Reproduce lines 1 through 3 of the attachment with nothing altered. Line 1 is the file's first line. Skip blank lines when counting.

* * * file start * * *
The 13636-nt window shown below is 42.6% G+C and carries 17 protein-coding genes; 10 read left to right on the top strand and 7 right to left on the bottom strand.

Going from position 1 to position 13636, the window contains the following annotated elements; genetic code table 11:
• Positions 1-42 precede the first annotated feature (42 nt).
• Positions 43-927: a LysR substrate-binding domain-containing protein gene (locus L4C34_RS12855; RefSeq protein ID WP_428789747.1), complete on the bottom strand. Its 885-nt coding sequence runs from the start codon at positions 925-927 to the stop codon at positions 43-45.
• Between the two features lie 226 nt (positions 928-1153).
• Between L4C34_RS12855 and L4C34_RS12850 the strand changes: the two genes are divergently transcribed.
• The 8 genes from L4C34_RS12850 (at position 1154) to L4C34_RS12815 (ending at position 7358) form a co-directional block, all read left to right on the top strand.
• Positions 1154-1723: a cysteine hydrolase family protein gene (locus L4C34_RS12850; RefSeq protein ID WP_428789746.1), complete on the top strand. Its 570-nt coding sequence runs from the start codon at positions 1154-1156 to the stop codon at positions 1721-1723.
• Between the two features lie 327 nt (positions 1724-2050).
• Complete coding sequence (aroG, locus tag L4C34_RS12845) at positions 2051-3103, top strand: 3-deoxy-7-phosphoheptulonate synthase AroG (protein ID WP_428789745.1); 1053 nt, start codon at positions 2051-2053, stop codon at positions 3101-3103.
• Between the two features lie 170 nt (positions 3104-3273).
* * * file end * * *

The 13636-nt window shown below is 42.6% G+C and carries 17 protein-coding genes; 10 read left to right on the top strand and 7 right to left on the bottom strand.

Going from position 1 to position 13636, the window contains the following annotated elements; genetic code table 11:
• Positions 1-42 precede the first annotated feature (42 nt).